Evesham Twp., N.J., (CBS/AP) — A New Jersey Senate panel considered a bill Monday that would require most police cars to have dashboard cameras.
The legislation is intended to protect the public from false accusation and officers from complaints.
Whether it’s to catch bad police work or a motorists behaving badly, a South Jersey lawmaker says dashboard cams don’t lie and he wants them in all new police cruisers.
When a New Mexico state police officer fired into a van with children inside, or when a Cape May police officer pulled a man from a burning truck, it was the dashboard surveillance camera that told the story.
Now South Jersey assemblyman Paul Moriarty is pushing a bill requiring all new police cars purchased by municipalities that are used in traffic stops to have the cameras installed.
“The video doesn’t lie, it doesn’t forget, it’s an accurate record of what transpired,” Moriarty said.
Moriarty you may remember was arrested on what turned out to be a bogus drunken driving charge in Washington Township.
It was this dashboard video that helped prove his case and lead to the officer being indicted for official misconduct.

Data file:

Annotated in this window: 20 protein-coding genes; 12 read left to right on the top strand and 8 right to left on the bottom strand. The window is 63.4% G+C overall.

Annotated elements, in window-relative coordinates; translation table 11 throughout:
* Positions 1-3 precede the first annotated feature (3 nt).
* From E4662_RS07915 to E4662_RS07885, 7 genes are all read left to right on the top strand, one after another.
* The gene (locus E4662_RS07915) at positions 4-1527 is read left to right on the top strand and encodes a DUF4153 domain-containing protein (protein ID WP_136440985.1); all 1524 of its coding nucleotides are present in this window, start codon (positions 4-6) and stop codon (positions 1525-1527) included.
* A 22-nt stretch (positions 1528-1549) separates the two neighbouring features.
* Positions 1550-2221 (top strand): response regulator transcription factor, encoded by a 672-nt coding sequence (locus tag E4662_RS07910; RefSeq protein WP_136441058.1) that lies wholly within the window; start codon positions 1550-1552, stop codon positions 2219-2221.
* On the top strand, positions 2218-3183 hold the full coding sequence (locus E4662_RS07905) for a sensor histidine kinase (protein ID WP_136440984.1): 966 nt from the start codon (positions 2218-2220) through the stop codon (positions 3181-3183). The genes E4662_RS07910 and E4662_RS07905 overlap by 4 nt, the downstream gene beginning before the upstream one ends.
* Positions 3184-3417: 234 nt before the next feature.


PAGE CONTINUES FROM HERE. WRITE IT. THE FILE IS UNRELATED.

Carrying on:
“It saved me from probably being thrown out of office and people thinking I was a liar and not trustworthy,” he said.
In Evesham Township, every police car already has a dashboard camera.
The bill would tack on a $25 dollar fee for those convicted of drunk driving to help defray the costs to municipalities.
The state police already have the cameras.
But despite costs that can range in the tens of thousands of dollars, dashboard cameras in Evesham Township are considered necessary to protect the officer and the public.
In fact, the police department is now even testing body cameras for officers.
“If a camera goes down in one of the police cars, that police car is taken out of service and they take another car,” Lt. Joseph Friel of Evesham Township Police said.
In a statement this afternoon, the New Jersey American Civil Liberties Union said:
“Dashboard cameras have proven to be valuable in keeping law enforcement accountable and in protecting police from false accusations of misconduct. They have played a central role in reforms at the New Jersey State Police over the past decade and have been embraced from top to bottom. We support the legislation and are looking forward to its enactment.”
The legislation moved through the Senate budget committee on Monday, and must be posted for a vote before the legislative session expires next week.
It already cleared the Assembly.
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